Earlier today, the leader of Golden Dawn and three deputies were arrested (BBC, Guardian, NYT) after the neonazi party was declared a criminal organisation. Two more deputies are wanted. The criminal investigation started after the murder of a 34-year-old rapper Pavlos Fyssas that sparked waves of protests and a police shakeup as the ties between Golden Dawn and the police are under investigation. Supporters of the neonazi party knifed a woman (video interview) the day after the murder of Fyssas and have caused violence against immigrants to skyrocket. The police connects Golden Dawn to 30 such attacks. This map of attacks on migrants provides more details about separate incidents. Previously: 1 2 3.
posted by ersatz on Sep 28, 2013 - 55 comments

Like your Mother used to make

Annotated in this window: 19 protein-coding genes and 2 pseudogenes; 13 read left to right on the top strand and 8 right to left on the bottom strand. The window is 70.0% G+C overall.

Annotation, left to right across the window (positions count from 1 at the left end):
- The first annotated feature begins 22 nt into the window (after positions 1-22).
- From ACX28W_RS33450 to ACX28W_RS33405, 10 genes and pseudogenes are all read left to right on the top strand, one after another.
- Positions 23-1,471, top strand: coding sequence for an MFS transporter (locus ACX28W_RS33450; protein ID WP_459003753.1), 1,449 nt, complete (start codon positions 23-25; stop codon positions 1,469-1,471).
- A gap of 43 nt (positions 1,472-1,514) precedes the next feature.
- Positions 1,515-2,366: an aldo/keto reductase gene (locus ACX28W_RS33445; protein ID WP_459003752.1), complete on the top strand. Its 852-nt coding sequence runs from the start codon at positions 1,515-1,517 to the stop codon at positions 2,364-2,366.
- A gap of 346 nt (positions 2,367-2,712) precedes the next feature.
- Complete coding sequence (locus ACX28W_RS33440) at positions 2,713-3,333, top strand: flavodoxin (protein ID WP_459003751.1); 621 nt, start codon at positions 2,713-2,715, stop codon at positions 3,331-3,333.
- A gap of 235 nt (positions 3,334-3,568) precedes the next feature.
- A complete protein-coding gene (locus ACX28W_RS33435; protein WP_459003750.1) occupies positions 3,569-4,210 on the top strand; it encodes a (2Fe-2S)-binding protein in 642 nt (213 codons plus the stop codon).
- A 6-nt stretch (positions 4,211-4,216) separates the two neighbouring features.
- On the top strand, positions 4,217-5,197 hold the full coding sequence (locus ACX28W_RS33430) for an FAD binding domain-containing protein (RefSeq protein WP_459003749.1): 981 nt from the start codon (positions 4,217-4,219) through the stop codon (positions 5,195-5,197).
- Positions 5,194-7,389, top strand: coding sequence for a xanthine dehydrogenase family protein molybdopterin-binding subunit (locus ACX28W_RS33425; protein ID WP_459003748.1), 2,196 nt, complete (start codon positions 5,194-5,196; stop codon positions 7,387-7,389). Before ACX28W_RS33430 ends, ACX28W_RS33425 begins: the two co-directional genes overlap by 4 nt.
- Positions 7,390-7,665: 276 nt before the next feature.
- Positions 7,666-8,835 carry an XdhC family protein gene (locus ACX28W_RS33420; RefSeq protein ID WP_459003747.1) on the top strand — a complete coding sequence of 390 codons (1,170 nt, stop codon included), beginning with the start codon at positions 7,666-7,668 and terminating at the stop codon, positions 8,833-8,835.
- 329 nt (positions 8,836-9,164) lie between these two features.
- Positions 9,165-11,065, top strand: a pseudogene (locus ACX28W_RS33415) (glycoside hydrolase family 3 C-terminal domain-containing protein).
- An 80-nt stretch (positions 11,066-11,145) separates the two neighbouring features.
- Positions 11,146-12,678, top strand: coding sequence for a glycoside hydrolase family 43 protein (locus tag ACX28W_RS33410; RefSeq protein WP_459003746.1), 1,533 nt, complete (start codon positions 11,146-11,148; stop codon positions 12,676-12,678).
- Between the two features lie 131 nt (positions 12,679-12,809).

"It's about coming together as a local community and sharing the fruits of your labour, your creation." In what has been described as a peer-to-peer community marketplace, people are connecting online with local cooks, who provide them with a meal for less than they would be likely to pay anywhere else. In Athens, the price is usually between three and four euros (£2.50 to £3.40). [more inside]
posted by arcticseal on Sep 23, 2013 - 28 comments

I die a little

"My first taste of Europe. My first realisation that a border is just a line – you cross it and nothing changes. No, everything changes. You are in another world, which is both exactly the same and entirely different." When you leave a country to live somewhere else, where is home?
posted by mippy on Aug 20, 2013 - 24 comments

The Hexapus